If you question whether the brake fluid is vital or not, just remember that this fluid is responsible for bringing your car to a stop whenever you hit the brakes! The response is meant to be immediate, however, if you feel there are any delays in the brake performance or any sponginess when you press on the pedal, the best option would be to check the fluid first.
Similarly, with all the other fluids, you will find a reservoir under the bonnet that holds the brake fluid and you will need to check if the levels lie between the minimum and maximum marks. If there is too less, you will need to top it up with the same suitable fluid. Brake fluids will differ in colour; however, one main similarity is that they are translucent liquids. If you find the fluid is too cloudy or dark to see through, you will need to have it replaced by a mechanic.
Power Steering Fluid
This fluid is one that helps us out a lot when it comes to steering. Without it, you’d have to summon hulk strength in order to turn a corner or park. If you experience any issues like your vehicle groaning when you turn it or difficulty turning, you should check your power steering fluid.
Under the bonnet, you should find a reservoir sometimes labelled ‘steering’. If the container is not opaque and you can’t view the fluid without opening it, you will need to give the reservoir a quick clean to prevent any dirt contaminating the fluid, when you remove the cap. A dipstick should be attached to the cap and it will allow you to check where your power steering fluid level lies. Again, there should be a maximum and minimum mark on the dipstick, similar to the oil tank, so if you find there isn’t enough fluid, you will need to find the appropriate power steering fluid and add some to the reservoir.
The role of transmission fluid is very much similar to the job of engine oil; it lubricates all the parts of the transmission, such as the gears. In most cases, transmission oil doesn’t ever need to be changed, as it’s meant to last with the whole life of the vehicle. However, if you feel you are having trouble with your transmission, such as it slipping or you experience rough gear shifts, then you may first want to have a quick evaluation of your transmission fluid before checking the other components. With some vehicles you will need a mechanic to check the fluid levels, however, if your car has a dipstick, you will be able to do it yourself.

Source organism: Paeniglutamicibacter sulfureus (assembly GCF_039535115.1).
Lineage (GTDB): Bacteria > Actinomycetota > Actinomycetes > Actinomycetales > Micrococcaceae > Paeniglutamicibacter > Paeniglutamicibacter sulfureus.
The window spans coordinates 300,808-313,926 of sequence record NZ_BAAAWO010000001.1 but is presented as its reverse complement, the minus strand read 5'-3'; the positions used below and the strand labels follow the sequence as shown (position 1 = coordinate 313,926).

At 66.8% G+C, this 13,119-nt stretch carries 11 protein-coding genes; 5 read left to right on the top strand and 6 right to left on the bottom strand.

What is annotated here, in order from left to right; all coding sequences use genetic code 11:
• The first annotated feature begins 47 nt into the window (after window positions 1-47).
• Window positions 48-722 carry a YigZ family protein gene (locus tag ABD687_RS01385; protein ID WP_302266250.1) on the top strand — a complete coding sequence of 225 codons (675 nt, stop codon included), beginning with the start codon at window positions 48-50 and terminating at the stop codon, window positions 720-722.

Checking this fluid is very similar to checking the oil, except you should leave your engine on, with the vehicle in neutral or park and the handbrake engaged. This is to allow a more accurate reading, as the fluid will be warm.
There should be a dipstick under the bonnet, which you just remove, clean with a lint-free cloth and re-insert to view the level of transmission fluid in the reservoir. Review the fluid level and add the accurate type of transmission fluid if necessary, to bring it up closer to the maximum mark.
Again, same as with the oil, rub a little bit of fluid between your fingers and feel for any particles or grit. If you find some and the fluid also looks dark and cloudy, with a hint of a burnt smell, you should have a mechanic flush the old fluid and replace with a fresh amount.
Windshield Washer Fluid
Whilst this fluid may not have the biggest job in the operation of your vehicle, it’s still important for you to see clearly through the windshield whilst on a journey. As you may realise, the windshield gets dirty pretty quick, somehow always getting a splatter of dead insects stuck on it.
Thankfully, this fluid is pretty quick and easy to check. Under the bonnet, you should find a clear reservoir that holds the fluid, usually with some type of water or windshield symbol on it. Simply remove the cap, fill the reservoir up with the required windshield fluid and voila, you’re done!
There we go, you may finally understand how important these fluids really are, so maybe it’s time to pop a few reminders on your phone for regular checks, like an oil change, for example. Always keep your eyes peeled (nose and ears too) for any unusual smells and sounds that may indicate a problem with your vehicle. It’s the symptoms that you spot, that may make you aware of an issue with any one of the fluids, so be alert!
We don’t know if we’ve told you already, but at Sinspeed, it’s our goal to ensure your vehicle remains sound and healthy! So if you have any suspicions that you may have a problem with any of these fluids, we offer a range of services that could be the solution, so book your vehicle in with us today!